The first cub was found near their dead mother on July 4 and the second smaller cub was found July 7.
The California Department of Fish and Wildlife began tracking the cubs once they located the dead mother.
''At only 5 months old, the bear cub brothers would have been too young to survive on their own,'' according to Nina Thompson of the humane society.
Black bear cubs typically need to stay with their mother, or sow, for up to 17 months, Thompson said.
Once reunited at the Ramona Wildlife Center, it was clear the brothers were happy to be together.
''They were vocalizing and immediately re-bonded with each other,'' said Andy Blue, campus director of the Ramona wildlife center. ''Our goal now is to raise them with limited to no human interaction and get them ready to return to the wild.''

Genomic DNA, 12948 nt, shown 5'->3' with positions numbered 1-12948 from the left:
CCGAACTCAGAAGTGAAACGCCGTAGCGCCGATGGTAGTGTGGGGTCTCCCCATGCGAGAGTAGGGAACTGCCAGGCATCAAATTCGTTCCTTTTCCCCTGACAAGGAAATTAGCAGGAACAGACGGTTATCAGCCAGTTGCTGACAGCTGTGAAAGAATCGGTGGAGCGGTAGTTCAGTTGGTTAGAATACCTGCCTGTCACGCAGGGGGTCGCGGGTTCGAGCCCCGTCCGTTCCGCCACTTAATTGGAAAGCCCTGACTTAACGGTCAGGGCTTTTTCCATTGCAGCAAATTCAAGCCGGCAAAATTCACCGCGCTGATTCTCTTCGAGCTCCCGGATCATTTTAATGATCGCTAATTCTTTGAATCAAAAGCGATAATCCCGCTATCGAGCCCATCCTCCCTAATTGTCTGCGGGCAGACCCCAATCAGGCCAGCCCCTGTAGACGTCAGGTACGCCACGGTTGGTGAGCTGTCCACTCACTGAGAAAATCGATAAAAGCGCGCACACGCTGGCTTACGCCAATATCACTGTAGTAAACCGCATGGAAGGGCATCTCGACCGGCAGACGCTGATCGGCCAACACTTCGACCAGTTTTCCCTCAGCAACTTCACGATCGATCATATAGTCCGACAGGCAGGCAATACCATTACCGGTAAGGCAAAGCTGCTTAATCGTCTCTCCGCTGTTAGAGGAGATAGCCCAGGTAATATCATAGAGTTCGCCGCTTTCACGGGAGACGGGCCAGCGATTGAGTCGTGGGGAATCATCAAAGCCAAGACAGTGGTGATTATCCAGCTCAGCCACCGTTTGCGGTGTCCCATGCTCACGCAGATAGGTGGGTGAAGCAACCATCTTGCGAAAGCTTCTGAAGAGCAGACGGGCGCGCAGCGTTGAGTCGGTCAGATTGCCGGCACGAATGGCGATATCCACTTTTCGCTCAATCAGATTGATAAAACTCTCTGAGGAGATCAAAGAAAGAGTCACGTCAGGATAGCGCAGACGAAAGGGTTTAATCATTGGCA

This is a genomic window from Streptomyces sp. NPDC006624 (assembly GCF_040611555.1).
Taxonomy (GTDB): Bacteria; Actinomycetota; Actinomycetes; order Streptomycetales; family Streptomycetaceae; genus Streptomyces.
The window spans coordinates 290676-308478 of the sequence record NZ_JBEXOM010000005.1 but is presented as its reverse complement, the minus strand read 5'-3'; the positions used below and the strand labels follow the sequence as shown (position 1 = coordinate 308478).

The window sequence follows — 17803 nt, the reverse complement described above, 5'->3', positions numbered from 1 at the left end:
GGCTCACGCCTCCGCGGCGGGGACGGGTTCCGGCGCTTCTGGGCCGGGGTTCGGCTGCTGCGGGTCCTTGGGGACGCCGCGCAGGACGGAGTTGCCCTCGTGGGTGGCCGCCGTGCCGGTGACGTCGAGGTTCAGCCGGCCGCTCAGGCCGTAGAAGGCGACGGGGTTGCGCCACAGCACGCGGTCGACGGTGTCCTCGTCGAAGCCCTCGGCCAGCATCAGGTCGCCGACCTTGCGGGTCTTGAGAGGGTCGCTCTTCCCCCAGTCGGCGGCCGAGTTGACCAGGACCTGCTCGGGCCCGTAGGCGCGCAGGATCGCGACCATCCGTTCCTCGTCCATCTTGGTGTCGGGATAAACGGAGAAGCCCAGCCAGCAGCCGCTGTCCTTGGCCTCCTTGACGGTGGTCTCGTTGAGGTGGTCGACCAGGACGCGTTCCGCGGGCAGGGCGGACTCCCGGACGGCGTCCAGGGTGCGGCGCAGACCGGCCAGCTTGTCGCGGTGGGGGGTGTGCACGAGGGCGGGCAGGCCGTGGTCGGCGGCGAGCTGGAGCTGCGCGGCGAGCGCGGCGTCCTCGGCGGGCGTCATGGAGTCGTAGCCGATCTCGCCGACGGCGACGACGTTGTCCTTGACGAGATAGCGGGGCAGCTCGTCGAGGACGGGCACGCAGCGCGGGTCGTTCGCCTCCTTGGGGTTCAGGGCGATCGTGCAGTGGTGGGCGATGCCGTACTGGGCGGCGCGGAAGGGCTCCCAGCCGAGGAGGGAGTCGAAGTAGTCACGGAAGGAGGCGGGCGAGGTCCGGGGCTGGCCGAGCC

The two cubs are housed in an indoor and outdoor medical facility, where Project Wildlife's animal caregivers have set up an environment with California live oak, pine, clover, mulberry branches, fruit tree branches, mulch, humming bird sage, sumac, chamomile flowers and herbs.
The next steps include an anesthetized exam of each bear and, once ready, a move to a larger outdoor enclosure, allowing them to exhibit more natural behaviors. Project Wildlife's team hopes to return the bears to the wild early next year.
The Project Wildlife program is the primary resource for wild animal rehabilitation and conservation education in San Diego County. Each year, the humane society gives nearly 13,000 injured, orphaned and sick wild animals a second chance.
The Ramona campus specializes in caring for native apex predators, also known as top predators at the top of a food chain without natural predators of their own. It also specializes in birds of prey, including hawks, owls, eagles, coyotes, bears, bobcats and, under special authorization, mountain lions.